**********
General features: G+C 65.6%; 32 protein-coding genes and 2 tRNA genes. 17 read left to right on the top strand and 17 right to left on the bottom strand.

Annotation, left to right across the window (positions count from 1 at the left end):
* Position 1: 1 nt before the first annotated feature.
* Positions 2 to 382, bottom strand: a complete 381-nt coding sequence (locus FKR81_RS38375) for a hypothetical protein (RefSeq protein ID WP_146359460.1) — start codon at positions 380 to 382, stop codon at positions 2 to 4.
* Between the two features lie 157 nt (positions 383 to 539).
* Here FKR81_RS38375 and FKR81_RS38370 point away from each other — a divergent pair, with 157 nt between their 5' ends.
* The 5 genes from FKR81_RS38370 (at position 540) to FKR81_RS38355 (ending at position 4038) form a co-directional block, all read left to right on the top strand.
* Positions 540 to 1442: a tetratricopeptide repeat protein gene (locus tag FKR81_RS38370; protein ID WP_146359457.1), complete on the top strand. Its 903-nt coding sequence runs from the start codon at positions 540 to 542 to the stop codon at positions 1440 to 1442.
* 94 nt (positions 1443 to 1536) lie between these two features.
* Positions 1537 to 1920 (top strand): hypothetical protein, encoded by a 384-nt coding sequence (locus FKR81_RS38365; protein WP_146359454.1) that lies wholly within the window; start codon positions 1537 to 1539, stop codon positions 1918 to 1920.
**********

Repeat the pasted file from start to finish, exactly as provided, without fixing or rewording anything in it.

General features: G+C 65.6%; 32 protein-coding genes and 2 tRNA genes. 17 read left to right on the top strand and 17 right to left on the bottom strand.

Annotation, left to right across the window (positions count from 1 at the left end):
* Position 1: 1 nt before the first annotated feature.
* Positions 2 to 382, bottom strand: a complete 381-nt coding sequence (locus FKR81_RS38375) for a hypothetical protein (RefSeq protein ID WP_146359460.1) — start codon at positions 380 to 382, stop codon at positions 2 to 4.
* Between the two features lie 157 nt (positions 383 to 539).
* Here FKR81_RS38375 and FKR81_RS38370 point away from each other — a divergent pair, with 157 nt between their 5' ends.
* The 5 genes from FKR81_RS38370 (at position 540) to FKR81_RS38355 (ending at position 4038) form a co-directional block, all read left to right on the top strand.
* Positions 540 to 1442: a tetratricopeptide repeat protein gene (locus tag FKR81_RS38370; protein ID WP_146359457.1), complete on the top strand. Its 903-nt coding sequence runs from the start codon at positions 540 to 542 to the stop codon at positions 1440 to 1442.
* 94 nt (positions 1443 to 1536) lie between these two features.
* Positions 1537 to 1920 (top strand): hypothetical protein, encoded by a 384-nt coding sequence (locus FKR81_RS38365; protein WP_146359454.1) that lies wholly within the window; start codon positions 1537 to 1539, stop codon positions 1918 to 1920.